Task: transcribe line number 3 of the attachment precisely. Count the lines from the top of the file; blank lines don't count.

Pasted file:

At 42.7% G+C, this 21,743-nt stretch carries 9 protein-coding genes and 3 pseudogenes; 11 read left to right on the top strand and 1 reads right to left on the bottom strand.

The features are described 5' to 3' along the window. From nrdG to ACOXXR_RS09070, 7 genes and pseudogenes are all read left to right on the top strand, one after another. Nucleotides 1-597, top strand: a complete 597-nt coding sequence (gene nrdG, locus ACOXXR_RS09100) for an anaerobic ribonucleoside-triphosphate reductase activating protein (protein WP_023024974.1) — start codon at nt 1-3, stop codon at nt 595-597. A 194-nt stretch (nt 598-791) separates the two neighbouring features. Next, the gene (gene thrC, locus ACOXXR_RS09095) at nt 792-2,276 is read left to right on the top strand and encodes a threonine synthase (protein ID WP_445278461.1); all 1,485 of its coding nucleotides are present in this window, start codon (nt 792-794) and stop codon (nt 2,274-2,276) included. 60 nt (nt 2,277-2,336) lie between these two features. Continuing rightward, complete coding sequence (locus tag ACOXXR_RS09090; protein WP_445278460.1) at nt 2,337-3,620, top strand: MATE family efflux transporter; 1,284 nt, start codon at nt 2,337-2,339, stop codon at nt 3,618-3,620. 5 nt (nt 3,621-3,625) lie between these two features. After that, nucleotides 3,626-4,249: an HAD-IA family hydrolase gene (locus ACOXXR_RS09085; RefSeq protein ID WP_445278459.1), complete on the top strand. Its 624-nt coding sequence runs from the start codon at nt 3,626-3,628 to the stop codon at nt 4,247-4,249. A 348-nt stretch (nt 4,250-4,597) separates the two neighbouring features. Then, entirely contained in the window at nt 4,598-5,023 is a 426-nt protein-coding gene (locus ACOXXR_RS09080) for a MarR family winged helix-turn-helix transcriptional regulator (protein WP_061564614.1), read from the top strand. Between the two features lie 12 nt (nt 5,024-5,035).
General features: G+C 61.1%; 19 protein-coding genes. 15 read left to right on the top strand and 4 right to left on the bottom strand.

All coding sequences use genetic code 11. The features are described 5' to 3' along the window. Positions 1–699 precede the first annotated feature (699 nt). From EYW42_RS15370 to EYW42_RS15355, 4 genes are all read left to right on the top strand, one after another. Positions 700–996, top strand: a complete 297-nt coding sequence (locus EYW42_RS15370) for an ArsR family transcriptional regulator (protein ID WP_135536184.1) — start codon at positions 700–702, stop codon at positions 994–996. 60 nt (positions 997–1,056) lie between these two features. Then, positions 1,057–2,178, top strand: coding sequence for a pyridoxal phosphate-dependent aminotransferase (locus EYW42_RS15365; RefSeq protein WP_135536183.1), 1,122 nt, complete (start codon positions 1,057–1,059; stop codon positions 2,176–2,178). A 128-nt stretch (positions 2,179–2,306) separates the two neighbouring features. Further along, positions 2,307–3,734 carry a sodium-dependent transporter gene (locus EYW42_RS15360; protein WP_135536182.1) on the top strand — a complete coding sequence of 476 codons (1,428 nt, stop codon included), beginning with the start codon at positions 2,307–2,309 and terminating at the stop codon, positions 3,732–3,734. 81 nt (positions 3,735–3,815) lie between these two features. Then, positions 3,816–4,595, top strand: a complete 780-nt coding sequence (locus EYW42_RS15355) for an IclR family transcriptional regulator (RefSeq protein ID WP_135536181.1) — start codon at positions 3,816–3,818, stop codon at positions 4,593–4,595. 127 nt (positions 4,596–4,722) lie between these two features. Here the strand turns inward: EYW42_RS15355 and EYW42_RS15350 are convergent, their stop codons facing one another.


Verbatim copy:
General features: G+C 61.1%; 19 protein-coding genes. 15 read left to right on the top strand and 4 right to left on the bottom strand.